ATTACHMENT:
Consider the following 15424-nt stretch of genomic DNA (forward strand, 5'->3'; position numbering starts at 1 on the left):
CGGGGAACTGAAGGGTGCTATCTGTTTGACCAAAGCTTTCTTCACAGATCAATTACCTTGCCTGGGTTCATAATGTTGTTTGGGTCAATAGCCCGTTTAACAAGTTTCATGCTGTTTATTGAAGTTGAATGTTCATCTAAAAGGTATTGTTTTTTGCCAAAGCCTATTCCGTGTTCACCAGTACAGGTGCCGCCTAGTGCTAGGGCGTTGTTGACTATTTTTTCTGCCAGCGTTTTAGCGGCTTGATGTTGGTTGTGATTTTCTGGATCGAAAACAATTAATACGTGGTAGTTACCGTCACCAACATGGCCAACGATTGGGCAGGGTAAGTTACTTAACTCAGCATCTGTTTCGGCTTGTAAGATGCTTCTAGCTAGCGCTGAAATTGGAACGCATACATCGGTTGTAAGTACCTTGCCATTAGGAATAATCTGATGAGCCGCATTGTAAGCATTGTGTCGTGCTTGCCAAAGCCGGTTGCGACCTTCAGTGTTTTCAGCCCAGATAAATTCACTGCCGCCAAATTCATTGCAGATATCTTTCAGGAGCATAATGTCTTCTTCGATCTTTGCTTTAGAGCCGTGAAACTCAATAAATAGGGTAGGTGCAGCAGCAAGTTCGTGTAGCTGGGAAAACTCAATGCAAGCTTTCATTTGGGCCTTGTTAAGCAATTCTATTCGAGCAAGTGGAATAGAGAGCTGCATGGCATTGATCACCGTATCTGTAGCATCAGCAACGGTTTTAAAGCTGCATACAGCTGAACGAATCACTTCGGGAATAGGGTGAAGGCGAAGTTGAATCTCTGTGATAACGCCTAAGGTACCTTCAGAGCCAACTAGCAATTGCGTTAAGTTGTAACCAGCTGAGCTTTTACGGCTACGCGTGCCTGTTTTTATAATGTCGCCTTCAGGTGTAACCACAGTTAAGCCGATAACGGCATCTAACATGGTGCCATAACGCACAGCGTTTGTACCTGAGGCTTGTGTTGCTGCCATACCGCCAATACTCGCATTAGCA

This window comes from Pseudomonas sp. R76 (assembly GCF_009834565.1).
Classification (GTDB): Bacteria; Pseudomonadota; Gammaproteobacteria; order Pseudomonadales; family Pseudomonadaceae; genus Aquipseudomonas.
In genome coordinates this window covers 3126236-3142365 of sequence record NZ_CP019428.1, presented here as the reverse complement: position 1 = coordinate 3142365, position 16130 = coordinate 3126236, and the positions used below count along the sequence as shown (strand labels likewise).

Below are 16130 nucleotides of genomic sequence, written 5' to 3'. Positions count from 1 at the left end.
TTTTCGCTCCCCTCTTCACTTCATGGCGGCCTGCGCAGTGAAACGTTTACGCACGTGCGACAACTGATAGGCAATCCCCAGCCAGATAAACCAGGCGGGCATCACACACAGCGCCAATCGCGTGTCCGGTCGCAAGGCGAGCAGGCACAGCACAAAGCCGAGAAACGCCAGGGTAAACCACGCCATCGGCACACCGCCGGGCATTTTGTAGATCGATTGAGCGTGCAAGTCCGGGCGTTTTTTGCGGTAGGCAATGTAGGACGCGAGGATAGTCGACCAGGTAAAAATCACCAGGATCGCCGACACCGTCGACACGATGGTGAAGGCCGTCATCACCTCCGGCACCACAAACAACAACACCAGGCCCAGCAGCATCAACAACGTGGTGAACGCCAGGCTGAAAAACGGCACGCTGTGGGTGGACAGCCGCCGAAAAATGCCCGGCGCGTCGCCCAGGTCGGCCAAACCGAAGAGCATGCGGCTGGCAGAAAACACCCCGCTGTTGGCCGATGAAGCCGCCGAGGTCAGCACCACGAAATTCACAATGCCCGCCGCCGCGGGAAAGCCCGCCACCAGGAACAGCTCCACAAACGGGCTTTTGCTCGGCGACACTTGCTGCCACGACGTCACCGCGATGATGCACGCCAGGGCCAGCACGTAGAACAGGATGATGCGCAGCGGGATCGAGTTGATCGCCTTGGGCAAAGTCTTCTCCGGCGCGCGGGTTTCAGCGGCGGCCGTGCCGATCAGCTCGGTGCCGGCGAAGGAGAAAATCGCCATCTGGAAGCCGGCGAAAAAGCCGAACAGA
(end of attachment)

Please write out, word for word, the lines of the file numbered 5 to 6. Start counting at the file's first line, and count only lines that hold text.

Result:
In genome coordinates this window covers 3126236-3142365 of sequence record NZ_CP019428.1, presented here as the reverse complement: position 1 = coordinate 3142365, position 16130 = coordinate 3126236, and the positions used below count along the sequence as shown (strand labels likewise).

Below are 16130 nucleotides of genomic sequence, written 5' to 3'. Positions count from 1 at the left end.